Five Burning Questions

Jeff Miller


I don’t know what it is about this season, but at the time of year where I should be all fired up for the playoffs, I just sort of want it to be over. I’ve had a solid enough year, making the playoffs in five of the seven dynasty leagues I had hope for. The rebuild of an orphaned team I took over is going pretty well, and despite a rough year in redraft leagues (playoffs in only three of five), I did extremely well in the one with the most at stake (straight cash, homie).

The ultimate question in this column where I’m supposed to ask questions is, “Why are you ready for the season to be through?”

As a Bears fan, I’ve suffered through a few rough patches over the years. This one is different. This team has so much offensive talent, I can’t help but be bitterly disappointed with the way the season has gone. I think I’m actually so bitter it has wrecked the season for me.

I’ve always been a pretty level-headed fan. I’m definitely not the kind of guy to carry the loss of a sports team with me beyond the final whistle. But then again, I don’t think I’ve ever had such a sports related disappointment (I knew Chicago wasn’t winning a Super Bowl with Rex Grossman at quarterback). This year, I expected them to win ten games and be in the playoffs with an offense capable of giving anybody fits in January. Reality has been somewhat less gratifying.

So there you have it. In an otherwise fine season, I’ve allowed my mood to be ruined by a stupid team with a stupid quarterback, a stupid head coach, and the NFL’s stupidest defensive coordinator.

Bah, humbug.

1.) Which seven-win AFC team will most embarrass itself this week?

The AFC is funny. There are a handful of teams who’ve looked like world beaters for a couple weeks then laid ostrich egg sized, um, eggs when they had the chance to seize the lead in the wild card race.

Let’s run down the list:

Steelers – Won three in a row during Ben Roethlisberger’s historic two-game stretch, then lost to the Jets and Saints (and barely beat the terrible Titans) in their next three outings.

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Ravens – Opened the season 5-2 but have gone 2-3 since, losing to three teams with winning marks and beating the Titans and Saints, whose combined record is 7-17.

Dolphins – After a nice three game run to get to 5-3, they’ve gone 2-2 with near misses against Detroit and Denver (lost both games on the road by a combined seven points)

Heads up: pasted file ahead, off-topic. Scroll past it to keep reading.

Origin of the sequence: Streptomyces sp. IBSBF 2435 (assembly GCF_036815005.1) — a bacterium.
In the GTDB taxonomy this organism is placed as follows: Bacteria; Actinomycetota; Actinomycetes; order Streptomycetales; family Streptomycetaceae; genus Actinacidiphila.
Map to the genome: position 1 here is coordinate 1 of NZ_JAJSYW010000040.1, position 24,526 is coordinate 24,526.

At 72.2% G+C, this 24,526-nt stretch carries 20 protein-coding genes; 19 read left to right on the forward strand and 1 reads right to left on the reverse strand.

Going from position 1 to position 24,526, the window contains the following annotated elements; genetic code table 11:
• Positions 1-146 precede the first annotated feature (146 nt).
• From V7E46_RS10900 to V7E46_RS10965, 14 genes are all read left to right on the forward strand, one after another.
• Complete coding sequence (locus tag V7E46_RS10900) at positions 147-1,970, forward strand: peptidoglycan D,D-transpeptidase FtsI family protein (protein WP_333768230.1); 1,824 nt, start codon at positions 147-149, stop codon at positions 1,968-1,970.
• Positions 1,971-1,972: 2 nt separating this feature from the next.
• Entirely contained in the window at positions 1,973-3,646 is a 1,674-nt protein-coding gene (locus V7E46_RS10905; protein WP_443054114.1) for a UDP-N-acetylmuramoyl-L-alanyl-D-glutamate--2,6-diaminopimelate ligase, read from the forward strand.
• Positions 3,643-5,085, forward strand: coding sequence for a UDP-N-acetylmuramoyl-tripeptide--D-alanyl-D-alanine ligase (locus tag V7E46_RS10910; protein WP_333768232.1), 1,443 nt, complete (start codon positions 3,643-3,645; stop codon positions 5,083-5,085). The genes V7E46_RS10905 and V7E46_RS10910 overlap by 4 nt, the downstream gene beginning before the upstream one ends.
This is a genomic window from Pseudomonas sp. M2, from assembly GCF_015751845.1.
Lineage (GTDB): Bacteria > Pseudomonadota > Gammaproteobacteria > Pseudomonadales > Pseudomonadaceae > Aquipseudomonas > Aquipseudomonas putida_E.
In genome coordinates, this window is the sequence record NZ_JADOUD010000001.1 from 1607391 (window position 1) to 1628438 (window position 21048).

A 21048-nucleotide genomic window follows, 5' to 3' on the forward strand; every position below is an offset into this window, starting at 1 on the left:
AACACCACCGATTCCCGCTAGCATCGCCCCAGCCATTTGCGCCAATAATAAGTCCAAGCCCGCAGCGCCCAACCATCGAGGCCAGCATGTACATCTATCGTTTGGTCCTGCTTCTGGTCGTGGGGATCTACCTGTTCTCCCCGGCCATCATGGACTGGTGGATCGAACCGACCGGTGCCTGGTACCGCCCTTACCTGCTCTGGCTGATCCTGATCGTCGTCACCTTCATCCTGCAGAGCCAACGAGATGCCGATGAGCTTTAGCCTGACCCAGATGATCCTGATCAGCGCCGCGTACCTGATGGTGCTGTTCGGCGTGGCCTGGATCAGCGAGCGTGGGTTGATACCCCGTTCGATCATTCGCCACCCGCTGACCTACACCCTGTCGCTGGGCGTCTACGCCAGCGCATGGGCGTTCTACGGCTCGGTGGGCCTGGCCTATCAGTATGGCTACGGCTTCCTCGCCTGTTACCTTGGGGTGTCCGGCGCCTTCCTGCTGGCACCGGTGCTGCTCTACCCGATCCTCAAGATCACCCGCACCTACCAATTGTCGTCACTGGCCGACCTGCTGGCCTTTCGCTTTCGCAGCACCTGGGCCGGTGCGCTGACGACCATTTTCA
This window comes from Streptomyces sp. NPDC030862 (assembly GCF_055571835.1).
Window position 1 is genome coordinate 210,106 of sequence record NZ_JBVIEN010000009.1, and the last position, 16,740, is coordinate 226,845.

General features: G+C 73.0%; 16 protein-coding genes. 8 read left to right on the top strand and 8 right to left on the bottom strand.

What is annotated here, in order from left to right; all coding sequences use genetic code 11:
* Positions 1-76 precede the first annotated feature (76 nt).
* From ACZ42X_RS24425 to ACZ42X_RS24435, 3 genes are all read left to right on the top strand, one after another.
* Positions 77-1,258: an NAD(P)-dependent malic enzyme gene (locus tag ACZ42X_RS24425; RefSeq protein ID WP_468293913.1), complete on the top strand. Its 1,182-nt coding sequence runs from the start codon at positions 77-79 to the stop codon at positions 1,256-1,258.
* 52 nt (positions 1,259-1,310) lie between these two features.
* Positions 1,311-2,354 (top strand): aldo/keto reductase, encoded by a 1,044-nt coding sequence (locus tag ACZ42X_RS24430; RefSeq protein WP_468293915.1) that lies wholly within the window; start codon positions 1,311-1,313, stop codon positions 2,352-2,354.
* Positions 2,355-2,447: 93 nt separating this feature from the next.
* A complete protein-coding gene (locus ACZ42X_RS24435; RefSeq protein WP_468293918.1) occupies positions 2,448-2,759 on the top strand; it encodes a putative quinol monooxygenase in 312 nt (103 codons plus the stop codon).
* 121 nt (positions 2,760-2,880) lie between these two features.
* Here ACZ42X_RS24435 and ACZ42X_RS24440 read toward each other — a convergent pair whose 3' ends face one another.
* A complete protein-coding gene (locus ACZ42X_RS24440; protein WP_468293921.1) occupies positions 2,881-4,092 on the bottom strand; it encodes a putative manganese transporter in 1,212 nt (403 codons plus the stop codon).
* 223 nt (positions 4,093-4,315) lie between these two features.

Browns – Went from 7-3 to 7-5 on the strength of an ugly loss at home to Houston and an uglier loss in Buffalo.

Bills – With a 4-2 record in their last six games, they’ve actually gotten better as the season has worn on.

Chiefs – Five consecutive wins were followed by a laughable loss in Oakland and another at home against Denver.

When you factor in the difficulty of the 8-4 Chargers’ schedule (NE, DEN, @SF, @KC), there are two spots up for grabs. I like the Dolphins to beat the Ravens this week and finish at 10-6. The final spot will be decided Week 17 in Baltimore where the home team will topple the resurgent Browns to sneak in, also at 10-6.

To answer the question I asked above, I pick the Chiefs. In a close contest, coach Andy Reid will forget Jamaal Charles is a deity and ignore him the entire second half, only to apologize after losing a game they could have won.

2.) This is a fantasy football website. Why have you written almost 600 words about anything other than fantasy?

I’m trying to mix things up a little. It’s been a long season, and, let’s be honest, you’ve read so many fantasy football columns you can’t tell the difference between Josh Gordon and John Goodman at this point. (Hint: Gordon is the guy with the bigger appetite for things that are bad for him. Also, he doesn’t wear flannel. Unless he does, in which case ignore that last sentence.)

It is either that, or I’m a power hungry tyrant who intentionally ignores the convention of a fantasy column in order to spread a subliminal message about my pending reign of dark terror over all the land (but mostly just DLF and Funyuns).

2b.) What is the difference between dark terror and non-dark terror?

It is the same as the difference between Honey Smacks and Golden Crisp.

3.) What is Brandon LaFell’s value next year?